On this smoggy, temperate Sunday afternoon, I led by boyfriend and very small dog up the long trek to the Wisdom Tree in Griffith Park. Having endured the transitional period that marked the end of my steady and secure employment at a law firm, to my first week ever working at a tech startup, I was yearning for a much-needed hike to clear my mind. The 3-hour round-trip hike time did not dissuade me from pushing my “team” all the way to the tree, as I kept in mind the reward that lay ahead.
The iconic tree located approximately 30 minutes past the Hollywood sign has many names. Some call it the Tree of Life, Wisdom Tree, or Wishing Tree. Some say it remains as the last tree not consumed in the historic LA fires that destroyed much of the Hollywood Hills that took so many homes and acres of wildlife with it. To me and many visitors alike, it is a place of sanctuary and rest amidst a grueling hike and miles of chaparral. Not only is it a beautiful stopping point to enjoy views of the LA basin, neighboring valley, and the Hollywood reservoir, but hikers also write their poems, wishes, and cries for help down on journals provided to visitors underneath the tree.
Similar to how I feel about the Joshua Tree National Park, I always feel drawn to the Wisdom Tree during difficult times that make me question my direction in life. I have frequented this spot after rough break-ups, immediately after I graduated from college and felt entirely directionless, and other times during which I just felt completely overwhelmed and came seeking answers. As I entered the sacred spot today, I formulated a different plan for the content of my note.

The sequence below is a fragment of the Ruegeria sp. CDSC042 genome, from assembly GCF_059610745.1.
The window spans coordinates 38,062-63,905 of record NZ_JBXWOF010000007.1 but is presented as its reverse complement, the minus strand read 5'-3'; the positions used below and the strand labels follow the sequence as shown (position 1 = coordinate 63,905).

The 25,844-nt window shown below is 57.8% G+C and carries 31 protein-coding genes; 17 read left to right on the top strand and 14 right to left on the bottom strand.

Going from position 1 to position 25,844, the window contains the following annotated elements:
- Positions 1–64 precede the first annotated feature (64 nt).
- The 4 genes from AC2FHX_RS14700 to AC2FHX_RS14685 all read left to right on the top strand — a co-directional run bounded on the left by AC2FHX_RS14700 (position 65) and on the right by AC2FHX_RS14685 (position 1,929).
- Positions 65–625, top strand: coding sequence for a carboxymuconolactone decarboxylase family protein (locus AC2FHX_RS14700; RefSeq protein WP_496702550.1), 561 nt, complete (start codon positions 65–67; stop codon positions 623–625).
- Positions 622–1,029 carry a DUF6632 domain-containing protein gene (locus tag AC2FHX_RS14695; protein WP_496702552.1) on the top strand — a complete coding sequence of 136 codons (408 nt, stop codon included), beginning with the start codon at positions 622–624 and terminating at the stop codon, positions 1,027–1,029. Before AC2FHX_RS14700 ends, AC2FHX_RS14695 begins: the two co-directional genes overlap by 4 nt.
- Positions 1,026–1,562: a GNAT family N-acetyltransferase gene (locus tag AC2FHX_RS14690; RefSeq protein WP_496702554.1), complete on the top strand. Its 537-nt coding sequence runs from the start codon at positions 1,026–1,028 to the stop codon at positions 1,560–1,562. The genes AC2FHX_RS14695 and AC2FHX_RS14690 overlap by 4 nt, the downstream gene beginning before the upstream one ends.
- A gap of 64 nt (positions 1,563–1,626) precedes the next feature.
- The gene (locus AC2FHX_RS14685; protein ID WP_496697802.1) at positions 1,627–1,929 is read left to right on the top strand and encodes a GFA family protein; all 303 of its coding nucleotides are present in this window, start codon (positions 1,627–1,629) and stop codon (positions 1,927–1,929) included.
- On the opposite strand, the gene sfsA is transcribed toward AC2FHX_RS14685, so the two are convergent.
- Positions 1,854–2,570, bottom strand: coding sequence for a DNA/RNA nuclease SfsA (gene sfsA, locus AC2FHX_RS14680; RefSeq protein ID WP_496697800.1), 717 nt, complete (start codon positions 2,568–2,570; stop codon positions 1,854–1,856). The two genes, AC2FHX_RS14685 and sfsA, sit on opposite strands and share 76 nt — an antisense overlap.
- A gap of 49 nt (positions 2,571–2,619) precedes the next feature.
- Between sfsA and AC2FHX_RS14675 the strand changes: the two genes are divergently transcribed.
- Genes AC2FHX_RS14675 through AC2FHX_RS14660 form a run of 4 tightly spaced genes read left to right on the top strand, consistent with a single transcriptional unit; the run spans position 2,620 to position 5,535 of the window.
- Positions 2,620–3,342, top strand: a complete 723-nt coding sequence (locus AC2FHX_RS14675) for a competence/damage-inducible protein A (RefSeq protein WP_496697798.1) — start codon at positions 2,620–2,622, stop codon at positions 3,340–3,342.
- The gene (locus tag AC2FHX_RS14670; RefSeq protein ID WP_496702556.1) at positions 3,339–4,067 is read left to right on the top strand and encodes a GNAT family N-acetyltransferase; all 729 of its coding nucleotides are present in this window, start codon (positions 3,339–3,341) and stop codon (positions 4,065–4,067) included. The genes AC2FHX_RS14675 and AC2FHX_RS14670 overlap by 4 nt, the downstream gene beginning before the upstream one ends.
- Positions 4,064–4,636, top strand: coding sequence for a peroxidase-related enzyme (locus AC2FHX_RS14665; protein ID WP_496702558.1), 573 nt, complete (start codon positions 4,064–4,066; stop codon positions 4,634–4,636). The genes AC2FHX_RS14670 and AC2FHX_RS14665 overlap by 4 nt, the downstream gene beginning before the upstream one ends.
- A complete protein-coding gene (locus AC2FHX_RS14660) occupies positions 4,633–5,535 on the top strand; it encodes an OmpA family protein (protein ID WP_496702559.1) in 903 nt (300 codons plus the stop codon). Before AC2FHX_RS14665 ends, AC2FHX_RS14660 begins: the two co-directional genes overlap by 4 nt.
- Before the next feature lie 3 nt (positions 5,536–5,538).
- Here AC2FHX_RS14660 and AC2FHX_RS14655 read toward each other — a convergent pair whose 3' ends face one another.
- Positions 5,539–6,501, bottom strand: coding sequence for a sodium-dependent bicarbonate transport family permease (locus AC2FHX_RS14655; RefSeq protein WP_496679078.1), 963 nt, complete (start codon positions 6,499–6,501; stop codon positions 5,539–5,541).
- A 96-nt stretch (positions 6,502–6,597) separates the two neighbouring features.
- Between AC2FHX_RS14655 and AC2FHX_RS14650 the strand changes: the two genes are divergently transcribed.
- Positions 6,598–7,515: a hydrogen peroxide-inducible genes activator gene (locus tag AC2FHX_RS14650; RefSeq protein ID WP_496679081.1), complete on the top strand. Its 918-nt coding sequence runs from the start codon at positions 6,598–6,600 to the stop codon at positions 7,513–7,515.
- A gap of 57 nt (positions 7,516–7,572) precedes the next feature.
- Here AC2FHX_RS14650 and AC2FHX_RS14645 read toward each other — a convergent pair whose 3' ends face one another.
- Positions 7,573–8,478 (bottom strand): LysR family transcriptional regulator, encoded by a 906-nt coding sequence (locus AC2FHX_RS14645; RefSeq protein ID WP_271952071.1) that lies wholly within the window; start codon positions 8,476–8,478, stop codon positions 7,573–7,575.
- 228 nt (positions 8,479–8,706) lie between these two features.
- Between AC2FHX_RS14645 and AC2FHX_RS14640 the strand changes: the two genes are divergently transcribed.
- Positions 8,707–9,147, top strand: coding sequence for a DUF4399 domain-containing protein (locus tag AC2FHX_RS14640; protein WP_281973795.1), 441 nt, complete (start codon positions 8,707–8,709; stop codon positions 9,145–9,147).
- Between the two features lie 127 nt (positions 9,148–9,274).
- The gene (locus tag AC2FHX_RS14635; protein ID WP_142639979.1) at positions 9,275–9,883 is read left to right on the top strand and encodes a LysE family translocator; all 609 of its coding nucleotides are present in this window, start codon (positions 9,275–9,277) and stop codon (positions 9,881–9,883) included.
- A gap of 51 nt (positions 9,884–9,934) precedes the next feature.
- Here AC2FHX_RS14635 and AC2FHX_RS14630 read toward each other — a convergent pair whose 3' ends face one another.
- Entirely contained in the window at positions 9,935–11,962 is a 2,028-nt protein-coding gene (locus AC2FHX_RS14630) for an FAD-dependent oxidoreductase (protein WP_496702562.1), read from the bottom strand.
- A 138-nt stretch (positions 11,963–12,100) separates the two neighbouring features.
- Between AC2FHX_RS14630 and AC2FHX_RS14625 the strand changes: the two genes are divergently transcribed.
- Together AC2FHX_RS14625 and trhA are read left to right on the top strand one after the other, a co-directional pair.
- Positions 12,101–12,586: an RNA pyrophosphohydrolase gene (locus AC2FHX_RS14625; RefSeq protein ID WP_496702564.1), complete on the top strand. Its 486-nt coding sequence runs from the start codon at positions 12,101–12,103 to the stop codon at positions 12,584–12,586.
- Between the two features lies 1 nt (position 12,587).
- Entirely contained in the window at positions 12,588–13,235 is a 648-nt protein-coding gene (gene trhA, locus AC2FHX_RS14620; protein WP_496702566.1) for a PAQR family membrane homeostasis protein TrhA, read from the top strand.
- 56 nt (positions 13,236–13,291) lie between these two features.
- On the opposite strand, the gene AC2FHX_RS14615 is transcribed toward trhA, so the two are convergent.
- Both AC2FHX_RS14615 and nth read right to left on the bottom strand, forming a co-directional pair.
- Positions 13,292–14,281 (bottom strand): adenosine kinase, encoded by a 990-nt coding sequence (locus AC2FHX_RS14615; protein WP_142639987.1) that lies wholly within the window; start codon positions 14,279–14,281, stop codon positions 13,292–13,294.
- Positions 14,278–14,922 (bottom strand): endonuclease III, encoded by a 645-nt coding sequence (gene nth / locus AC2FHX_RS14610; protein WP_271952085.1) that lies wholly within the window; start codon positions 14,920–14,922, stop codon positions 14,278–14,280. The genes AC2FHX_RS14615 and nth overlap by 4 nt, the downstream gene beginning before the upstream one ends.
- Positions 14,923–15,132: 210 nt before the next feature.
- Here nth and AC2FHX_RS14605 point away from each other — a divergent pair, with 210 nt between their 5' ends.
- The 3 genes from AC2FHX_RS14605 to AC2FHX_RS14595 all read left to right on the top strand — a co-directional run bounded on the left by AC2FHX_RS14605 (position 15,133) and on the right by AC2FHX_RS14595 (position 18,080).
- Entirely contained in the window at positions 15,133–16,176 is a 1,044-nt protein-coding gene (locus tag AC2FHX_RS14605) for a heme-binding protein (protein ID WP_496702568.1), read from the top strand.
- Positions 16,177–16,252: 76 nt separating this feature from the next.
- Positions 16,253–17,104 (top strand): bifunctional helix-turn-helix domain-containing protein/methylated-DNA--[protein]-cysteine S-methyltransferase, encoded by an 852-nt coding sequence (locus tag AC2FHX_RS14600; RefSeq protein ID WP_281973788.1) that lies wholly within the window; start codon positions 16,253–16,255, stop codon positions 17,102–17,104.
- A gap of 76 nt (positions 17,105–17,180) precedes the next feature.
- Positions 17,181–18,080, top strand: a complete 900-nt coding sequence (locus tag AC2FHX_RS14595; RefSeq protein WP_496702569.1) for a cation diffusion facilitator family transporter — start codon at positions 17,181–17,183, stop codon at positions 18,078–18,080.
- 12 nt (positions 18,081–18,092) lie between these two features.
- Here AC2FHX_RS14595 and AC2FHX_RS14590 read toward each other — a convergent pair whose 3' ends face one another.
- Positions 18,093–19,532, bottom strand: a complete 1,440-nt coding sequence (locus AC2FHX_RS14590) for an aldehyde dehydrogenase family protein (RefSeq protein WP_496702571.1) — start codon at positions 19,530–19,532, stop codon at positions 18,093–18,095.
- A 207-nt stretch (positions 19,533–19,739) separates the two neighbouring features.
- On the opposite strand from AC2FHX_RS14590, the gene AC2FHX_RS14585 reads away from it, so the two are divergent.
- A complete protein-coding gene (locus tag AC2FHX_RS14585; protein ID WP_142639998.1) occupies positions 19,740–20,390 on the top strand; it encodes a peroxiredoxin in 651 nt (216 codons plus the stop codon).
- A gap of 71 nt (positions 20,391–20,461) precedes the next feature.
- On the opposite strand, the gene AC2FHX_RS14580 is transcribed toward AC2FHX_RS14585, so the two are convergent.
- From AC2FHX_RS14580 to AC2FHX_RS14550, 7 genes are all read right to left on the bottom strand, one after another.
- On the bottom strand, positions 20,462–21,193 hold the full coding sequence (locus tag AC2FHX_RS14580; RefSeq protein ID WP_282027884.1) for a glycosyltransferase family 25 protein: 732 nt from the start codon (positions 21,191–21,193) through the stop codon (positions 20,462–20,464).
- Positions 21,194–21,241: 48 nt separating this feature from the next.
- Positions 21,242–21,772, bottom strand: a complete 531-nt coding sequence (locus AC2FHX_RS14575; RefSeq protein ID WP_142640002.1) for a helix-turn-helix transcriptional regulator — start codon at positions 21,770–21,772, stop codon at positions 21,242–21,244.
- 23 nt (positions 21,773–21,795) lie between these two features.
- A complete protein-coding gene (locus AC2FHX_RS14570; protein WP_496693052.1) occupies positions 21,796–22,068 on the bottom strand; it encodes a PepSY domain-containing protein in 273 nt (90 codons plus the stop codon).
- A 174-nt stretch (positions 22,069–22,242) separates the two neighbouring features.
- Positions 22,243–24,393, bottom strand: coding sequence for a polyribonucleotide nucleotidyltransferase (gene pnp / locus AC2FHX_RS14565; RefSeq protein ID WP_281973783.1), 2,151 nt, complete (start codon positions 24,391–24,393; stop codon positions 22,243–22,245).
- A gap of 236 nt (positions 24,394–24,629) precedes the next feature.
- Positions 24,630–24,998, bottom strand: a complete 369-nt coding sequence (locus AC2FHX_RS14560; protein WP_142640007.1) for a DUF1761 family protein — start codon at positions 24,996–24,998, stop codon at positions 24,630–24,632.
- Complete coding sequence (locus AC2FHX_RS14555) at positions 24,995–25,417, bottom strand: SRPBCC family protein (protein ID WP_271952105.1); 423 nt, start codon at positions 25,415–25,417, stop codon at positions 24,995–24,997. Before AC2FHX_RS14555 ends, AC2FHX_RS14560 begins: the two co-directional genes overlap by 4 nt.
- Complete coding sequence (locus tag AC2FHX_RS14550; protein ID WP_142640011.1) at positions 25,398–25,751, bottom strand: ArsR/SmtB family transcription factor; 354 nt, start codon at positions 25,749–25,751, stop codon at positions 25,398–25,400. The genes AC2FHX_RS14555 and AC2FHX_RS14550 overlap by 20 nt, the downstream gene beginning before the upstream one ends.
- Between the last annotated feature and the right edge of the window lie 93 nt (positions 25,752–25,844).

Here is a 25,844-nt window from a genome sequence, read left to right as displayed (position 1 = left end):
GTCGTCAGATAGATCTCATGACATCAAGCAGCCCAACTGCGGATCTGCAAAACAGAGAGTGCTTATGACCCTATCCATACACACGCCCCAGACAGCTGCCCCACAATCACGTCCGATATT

I am not superstitious when it comes to sharing wishes. If anything, I believe that by virtue of putting them out into the universe in a diversity of ways increases the odds of these wishes coming true. Nevertheless, my visit today marked the first time I visited the tree and did not make a wish. I did not share a story of how I was hurting or in need. I did not wish for any particular political outcome for this week’s upcoming election, nor did I wish for any material gains.
What I wrote about instead was a series of thank-you notes to the universe. I thanked the world for providing me the ability to endure and overcome. For a brain to be conscious of those who are less fortunate, and the intelligence to choose my own happiness. You see, although this entire past week has kept me up at night questioning if I am making the right decisions at my new place of work, I finally care about the work I am performing. I recognize that the reason I feel so stressed is not because I am overworked, but because I want to do well and be the greatest asset possible. With hard, meaningful work, I have found a version of happiness that is motivating and fulfilling, and for this reason I am thankful.